Tuesday 26 June 2018
Aegidius Sadeler II’s engraving, “Maarten de Vos”, 1592/3
Aegidius Sadeler II (aka Gillis Sadeler; Egidius Sadeler; Ægedius Sadeler) (c1570–1629)
“Maarten de Vos” (TIB title) (aka “Portrait of the painter Maarten de Vos, aged 60”), 1592/3, after Joseph Heintz the elder (aka Joseph Heinz) (1564–1609)
Etching and engraving on laid paper trimmed with a narrow margin around the image borderline and backed with a support sheet.
Size: (sheet) 29.4 x 23 cm; (image borderline) 29.1 x 22.7 cm
Lettered on plate within the image borderline: (motto in wreath above portrait) "PVRO ASTV ET LABORE"; (around portrait) "MARTINVS DE VOS BELGA ANTVERPIANVS PICTOR SOLERTISS AETATIS SVÆ LX"; (cartouche below portrait) "AD M. VVLPIVM IN EIVS IMAGINE / Hinc Pictura tibi, hinc cedit Tritonia laurum / Illa manum VVLPI, hæc Suspicit ingenium."; (base of left pilaster) “Jos: Heinz Inuen:”; (lower centre) “Romæ”; (base of right pilaster) “G: Sadler scalpt:”
State i (of iii) (lifetime impression)
Note that TIB advises that the first state does not feature the word, “Romæ”, at lower centre, but the first state impressions catalogued by the BM (O,5.105) and the Rijksmuseum (RP-P-OB-5049) are lettered with the word “Romæ”. The second state impression held by the Rijksmuseum has the publisher’s name (Karel Collaert) inscribed below the place of publication, “Romæ”. TIB advises that the publisher’s name distinguishes the third state. In short, there are discrepancies regarding the different states.
TIB 72 (Part 2: Supplement) 7201.347 S2 (Isabelle de Ramaix 1998, “The Illustrated Bartsch: Aegidius Sadeler II”, vol. 72, Part 2, Supplement, p. 201–02); Nagler 1835–52, no. 63; Le Blanc, no. 138. Wurzbach, no. 166; Hollstein 1980m vol. 21, 340-1(3); Kösslerova 1988, pp. 45–46 and 79; Edquist, p. 1, no. 1; Limouze 1990, pp. 89–90, 122–23m 164; Muller II 1853 5848 (Frederik Muller 1853, “Beschrijvende catalogus van 7000 Portretten, van Nederlanders”, Amsterdam)
The British Museum offers a description of this print also as a first state impression:
“Portrait of the painter Maarten de Vos, aged 60, half-length turned to right, wearing a fur-trimmed coat; in lettered oval within allegorical frame (with two women holding a motto); first state before publisher's address; after Joseph Heintz Engraving”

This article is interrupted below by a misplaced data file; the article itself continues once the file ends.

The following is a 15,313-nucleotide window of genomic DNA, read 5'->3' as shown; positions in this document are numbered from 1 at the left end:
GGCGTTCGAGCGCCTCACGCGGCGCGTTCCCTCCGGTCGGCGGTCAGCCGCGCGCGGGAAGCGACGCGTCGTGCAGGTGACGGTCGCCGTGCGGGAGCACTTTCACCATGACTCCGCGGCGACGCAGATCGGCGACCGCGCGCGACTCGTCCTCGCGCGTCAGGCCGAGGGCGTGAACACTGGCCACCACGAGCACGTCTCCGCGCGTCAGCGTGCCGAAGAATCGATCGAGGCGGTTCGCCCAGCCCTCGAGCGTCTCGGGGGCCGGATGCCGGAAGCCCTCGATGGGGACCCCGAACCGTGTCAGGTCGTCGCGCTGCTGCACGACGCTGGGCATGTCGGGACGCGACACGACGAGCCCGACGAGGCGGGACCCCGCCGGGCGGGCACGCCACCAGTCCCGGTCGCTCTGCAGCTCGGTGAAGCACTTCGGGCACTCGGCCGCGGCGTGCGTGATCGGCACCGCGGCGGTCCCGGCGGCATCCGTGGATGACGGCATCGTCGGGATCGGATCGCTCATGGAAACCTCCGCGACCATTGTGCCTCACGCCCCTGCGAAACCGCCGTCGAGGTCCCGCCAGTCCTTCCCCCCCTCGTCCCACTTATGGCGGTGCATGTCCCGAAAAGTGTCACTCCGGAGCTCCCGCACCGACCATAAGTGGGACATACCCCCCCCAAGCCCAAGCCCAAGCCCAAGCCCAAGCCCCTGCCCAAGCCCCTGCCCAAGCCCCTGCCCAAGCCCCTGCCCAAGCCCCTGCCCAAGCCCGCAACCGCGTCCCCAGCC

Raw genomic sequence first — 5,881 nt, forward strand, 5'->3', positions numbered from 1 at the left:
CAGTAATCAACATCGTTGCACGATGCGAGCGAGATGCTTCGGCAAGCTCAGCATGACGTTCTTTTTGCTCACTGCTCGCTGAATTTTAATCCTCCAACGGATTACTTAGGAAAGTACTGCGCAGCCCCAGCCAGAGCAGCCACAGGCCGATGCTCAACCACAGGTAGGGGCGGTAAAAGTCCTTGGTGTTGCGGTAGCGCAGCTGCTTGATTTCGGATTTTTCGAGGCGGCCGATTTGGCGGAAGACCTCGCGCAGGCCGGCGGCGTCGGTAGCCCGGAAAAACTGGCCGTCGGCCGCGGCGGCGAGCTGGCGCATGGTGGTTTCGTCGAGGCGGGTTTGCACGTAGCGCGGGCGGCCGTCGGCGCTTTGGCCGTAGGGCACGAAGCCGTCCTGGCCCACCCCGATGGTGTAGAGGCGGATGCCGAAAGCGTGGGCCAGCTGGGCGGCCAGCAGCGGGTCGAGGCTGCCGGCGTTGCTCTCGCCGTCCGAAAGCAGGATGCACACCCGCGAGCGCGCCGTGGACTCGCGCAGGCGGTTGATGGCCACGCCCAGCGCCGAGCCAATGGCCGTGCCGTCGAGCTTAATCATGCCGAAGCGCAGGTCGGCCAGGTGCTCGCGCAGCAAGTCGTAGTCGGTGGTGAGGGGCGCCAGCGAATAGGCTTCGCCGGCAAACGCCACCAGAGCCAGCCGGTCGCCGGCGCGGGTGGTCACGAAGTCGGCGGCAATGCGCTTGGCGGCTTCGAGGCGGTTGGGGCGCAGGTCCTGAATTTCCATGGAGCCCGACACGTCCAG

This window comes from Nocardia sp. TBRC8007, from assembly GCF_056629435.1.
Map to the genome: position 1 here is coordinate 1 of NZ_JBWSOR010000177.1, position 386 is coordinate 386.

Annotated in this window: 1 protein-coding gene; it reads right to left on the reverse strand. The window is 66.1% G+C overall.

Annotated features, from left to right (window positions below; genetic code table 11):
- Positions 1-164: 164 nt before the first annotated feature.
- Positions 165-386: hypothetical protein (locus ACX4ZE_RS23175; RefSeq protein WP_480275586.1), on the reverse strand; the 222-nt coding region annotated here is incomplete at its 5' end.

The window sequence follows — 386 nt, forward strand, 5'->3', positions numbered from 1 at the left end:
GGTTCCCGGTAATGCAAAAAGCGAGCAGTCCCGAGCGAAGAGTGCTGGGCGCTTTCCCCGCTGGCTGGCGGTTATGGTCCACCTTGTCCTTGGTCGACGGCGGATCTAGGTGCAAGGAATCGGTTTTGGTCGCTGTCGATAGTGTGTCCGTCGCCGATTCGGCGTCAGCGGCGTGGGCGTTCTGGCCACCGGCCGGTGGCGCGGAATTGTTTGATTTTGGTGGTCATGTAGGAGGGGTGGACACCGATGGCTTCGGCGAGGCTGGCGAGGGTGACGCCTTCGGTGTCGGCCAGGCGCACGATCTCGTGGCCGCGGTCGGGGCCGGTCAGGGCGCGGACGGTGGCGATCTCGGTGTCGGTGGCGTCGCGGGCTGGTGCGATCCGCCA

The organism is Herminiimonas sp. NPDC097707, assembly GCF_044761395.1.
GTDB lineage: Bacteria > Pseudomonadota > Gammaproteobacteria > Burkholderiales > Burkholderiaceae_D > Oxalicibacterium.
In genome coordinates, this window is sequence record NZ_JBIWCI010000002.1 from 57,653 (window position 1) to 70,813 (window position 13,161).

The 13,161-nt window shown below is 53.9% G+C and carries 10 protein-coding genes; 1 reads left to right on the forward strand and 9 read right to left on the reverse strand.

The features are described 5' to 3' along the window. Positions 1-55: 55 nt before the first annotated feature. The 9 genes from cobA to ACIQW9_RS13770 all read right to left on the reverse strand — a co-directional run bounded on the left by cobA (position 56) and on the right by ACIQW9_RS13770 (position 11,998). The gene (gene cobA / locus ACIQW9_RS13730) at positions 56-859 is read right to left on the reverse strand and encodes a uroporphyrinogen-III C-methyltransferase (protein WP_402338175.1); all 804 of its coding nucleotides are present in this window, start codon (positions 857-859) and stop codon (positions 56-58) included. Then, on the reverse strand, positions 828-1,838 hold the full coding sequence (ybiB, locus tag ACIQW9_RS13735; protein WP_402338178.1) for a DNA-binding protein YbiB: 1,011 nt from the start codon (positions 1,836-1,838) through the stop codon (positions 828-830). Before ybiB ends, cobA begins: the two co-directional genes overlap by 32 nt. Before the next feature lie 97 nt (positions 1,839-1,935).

See also the Rijksmuseum’s description of this print:
Condition: a rare, first state, lifetime impression of museum-quality. The sheet is trimmed with a narrow margin around the image borderline and has restorations at the tip of the upper left corner and a closed tear at the upper right corner, otherwise the sheet is in superb condition for its considerable age. The sheet is backed with a support sheet of archival (millennium quality) washi paper.
I am selling this lifetime impression of exceptional quality by one of the most famous of the early Flemish printmakers—and, of course, revealing a portrait of an artist of equivalent historical importance—for the total cost of AU$560 (currently US$414.39/EUR354.80/GBP312 at the time of posting this print) including postage and handling to anywhere in the world (but not, of course, any import duties/taxes imposed by some countries).
If you are interested in purchasing this major engraving of the highest level of technical brilliance, please contact me (email@example.com) and I will send you a PayPal invoice to make the payment easy.
This print has been sold
Aegedius Sadeler’s engravings are remarkable because they can fully engage a viewer’s attention. For instance, in this portrait of the famous Flemish painter and prolific draughtsman, Maarten de Vos (1532–1603), Sadeler creates a reflexive moment for the viewer by portraying De Vos actively looking at the viewer with a sideways stare suggesting a very analytical assessment prompted by his wide eyes, dilated pupils and the subtle quizzical upward turn of his right eyebrow.
For me, however, the unnerving stare skilfully crafted by Sadeler is not all about the sitter’s face. The feeling of unease is supported and defined by the contrast between the objective treatment of the architectural frame, featuring the allegorical figures of Minerva (on the left) and Rhetoric (on the right), rendered with an almost mechanical precision of parallel lines, juxtaposed with the very subjective treatment of the half figure of De Vos rendered in mimetic detail. Essentially, Sadeler sustains a viewer’s interest by abutting two different realities: the graphic space of the frame and the pictorial space occupied by De Vos who arrests our attention with his challenging stare.
Regarding this portrait, Isabelle de Ramaix (1998) in the second supplement to “The Illustrated Bartsch: Aegidius Sadeler II”, vol 72, advises:
“According to Kösslerova , the bust is presumably after a self-portrait by Maarten de Vos in the Landesmuseum, Graz and the frame after a drawing by Joseph Heintz. Limouze , however, considers that Ægidius was inspired by portraits by Enea Vico and assigns the date 1593 to the portrait” (p. 201).